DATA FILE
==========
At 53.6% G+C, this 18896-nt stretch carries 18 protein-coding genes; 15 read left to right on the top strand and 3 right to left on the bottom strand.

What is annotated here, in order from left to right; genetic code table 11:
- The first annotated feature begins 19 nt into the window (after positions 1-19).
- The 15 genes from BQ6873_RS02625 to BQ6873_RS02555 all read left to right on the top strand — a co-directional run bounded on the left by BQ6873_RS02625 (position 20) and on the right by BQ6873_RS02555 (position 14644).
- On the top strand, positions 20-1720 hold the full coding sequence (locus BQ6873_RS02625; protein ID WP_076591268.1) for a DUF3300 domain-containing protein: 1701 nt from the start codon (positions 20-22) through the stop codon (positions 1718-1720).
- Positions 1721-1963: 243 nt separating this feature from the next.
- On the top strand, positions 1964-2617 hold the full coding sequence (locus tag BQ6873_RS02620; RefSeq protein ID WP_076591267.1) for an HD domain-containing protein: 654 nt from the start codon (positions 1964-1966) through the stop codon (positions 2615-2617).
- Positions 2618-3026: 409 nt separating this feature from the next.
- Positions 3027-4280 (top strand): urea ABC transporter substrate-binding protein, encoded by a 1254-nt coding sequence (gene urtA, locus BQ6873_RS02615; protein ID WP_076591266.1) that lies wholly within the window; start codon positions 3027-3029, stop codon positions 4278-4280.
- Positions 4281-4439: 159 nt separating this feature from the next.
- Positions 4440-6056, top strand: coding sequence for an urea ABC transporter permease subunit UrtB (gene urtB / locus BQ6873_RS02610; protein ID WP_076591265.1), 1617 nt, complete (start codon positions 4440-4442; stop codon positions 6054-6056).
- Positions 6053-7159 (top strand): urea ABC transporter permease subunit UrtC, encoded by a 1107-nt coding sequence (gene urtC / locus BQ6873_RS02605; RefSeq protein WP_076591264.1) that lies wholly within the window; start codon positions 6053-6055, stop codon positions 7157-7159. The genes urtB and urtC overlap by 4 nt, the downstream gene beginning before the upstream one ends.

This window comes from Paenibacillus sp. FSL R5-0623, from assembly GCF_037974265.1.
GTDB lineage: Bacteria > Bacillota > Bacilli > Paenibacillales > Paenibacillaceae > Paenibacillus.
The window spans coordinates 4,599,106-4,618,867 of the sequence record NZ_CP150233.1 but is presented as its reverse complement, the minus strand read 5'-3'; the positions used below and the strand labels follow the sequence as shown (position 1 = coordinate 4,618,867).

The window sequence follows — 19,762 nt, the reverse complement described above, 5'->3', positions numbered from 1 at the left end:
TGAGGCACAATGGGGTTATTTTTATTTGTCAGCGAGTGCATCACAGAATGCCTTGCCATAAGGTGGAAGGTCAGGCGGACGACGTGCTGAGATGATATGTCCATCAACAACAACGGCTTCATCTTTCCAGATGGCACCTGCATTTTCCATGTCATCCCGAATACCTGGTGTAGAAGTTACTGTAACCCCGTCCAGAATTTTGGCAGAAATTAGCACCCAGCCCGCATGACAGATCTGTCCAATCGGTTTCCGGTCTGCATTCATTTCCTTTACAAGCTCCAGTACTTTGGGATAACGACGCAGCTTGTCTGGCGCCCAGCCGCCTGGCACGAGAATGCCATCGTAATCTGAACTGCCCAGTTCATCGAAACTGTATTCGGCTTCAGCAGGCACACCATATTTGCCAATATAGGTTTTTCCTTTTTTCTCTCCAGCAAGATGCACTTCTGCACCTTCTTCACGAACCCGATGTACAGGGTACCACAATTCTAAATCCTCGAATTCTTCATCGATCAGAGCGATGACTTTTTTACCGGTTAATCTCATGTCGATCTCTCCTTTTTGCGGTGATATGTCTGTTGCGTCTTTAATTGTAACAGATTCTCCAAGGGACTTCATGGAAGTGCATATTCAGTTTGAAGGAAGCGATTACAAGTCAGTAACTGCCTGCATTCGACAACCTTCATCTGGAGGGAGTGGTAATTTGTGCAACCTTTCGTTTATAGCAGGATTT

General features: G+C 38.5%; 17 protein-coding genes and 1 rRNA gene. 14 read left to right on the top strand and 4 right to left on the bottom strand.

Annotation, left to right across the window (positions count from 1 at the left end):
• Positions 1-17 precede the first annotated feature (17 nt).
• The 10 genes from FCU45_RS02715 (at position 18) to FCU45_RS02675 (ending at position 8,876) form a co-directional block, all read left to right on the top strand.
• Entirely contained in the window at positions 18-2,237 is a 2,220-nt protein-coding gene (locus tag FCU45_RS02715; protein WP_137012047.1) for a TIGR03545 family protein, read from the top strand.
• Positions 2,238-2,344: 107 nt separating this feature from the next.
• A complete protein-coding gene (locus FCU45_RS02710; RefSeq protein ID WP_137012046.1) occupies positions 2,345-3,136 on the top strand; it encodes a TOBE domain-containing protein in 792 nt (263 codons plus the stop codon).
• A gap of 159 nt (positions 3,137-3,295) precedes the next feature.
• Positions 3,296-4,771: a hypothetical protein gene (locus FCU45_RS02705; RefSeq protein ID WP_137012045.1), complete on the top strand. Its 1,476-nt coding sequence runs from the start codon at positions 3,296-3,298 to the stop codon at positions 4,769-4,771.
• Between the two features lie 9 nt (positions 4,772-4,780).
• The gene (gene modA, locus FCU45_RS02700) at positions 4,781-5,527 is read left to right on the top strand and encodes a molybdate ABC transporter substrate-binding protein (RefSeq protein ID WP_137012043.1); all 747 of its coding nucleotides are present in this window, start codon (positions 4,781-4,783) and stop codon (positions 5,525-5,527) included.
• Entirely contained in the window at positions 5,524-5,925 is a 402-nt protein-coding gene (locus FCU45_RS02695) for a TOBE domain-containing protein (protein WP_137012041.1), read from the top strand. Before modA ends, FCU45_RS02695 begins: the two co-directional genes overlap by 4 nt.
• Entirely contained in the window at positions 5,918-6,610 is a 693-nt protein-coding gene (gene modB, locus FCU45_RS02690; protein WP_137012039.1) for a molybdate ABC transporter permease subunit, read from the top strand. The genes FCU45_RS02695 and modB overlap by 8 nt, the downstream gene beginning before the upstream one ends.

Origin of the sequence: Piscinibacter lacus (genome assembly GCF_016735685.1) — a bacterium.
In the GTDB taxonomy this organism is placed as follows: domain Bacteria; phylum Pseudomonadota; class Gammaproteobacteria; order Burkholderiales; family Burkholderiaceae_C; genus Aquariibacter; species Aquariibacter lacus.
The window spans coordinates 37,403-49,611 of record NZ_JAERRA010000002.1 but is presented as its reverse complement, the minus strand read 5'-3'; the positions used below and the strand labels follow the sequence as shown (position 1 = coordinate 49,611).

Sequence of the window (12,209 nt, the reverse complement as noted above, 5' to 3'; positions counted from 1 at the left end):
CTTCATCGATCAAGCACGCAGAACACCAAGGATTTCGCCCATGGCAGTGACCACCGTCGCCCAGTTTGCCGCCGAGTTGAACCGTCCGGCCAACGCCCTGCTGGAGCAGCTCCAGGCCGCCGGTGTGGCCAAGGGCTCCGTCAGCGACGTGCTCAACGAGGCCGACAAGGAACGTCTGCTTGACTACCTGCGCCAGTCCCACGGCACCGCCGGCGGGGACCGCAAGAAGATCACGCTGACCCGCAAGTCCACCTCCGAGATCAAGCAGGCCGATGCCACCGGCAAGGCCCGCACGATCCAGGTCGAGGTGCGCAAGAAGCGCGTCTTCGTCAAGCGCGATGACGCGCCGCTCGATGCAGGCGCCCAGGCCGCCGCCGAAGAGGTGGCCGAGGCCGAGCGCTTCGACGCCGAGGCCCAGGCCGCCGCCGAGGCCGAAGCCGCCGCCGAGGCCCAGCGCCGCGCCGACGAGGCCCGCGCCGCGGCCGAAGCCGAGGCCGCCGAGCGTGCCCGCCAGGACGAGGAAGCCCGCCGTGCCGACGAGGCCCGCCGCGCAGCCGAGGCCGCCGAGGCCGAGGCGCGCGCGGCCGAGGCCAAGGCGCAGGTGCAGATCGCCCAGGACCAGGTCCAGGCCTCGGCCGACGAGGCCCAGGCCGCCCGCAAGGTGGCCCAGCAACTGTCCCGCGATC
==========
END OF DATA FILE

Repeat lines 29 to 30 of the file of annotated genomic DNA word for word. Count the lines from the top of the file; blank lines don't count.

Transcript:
• Entirely contained in the window at positions 5,524-5,925 is a 402-nt protein-coding gene (locus FCU45_RS02695) for a TOBE domain-containing protein (protein WP_137012041.1), read from the top strand. Before modA ends, FCU45_RS02695 begins: the two co-directional genes overlap by 4 nt.
• Entirely contained in the window at positions 5,918-6,610 is a 693-nt protein-coding gene (gene modB, locus FCU45_RS02690; protein WP_137012039.1) for a molybdate ABC transporter permease subunit, read from the top strand. The genes FCU45_RS02695 and modB overlap by 8 nt, the downstream gene beginning before the upstream one ends.